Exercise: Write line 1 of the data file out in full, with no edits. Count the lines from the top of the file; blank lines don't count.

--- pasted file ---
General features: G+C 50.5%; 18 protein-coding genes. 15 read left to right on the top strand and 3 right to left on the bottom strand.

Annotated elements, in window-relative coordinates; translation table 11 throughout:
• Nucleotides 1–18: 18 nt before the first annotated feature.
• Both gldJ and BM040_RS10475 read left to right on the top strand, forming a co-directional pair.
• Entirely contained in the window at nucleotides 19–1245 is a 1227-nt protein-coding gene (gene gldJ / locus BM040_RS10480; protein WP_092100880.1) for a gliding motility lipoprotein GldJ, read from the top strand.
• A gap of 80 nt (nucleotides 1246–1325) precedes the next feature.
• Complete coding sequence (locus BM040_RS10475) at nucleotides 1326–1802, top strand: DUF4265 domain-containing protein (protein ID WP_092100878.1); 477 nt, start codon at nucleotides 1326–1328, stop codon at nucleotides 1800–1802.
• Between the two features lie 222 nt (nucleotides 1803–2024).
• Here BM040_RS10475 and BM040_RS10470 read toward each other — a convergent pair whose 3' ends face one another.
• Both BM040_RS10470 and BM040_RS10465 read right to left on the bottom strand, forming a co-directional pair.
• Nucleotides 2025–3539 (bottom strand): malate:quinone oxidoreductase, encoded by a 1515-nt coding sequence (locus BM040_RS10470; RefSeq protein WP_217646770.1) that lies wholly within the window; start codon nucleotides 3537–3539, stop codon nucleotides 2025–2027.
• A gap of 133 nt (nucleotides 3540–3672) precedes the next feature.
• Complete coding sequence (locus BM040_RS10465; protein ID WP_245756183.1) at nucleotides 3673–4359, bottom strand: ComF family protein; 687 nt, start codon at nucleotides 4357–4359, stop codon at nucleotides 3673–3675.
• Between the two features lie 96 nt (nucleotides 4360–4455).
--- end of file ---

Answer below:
General features: G+C 50.5%; 18 protein-coding genes. 15 read left to right on the top strand and 3 right to left on the bottom strand.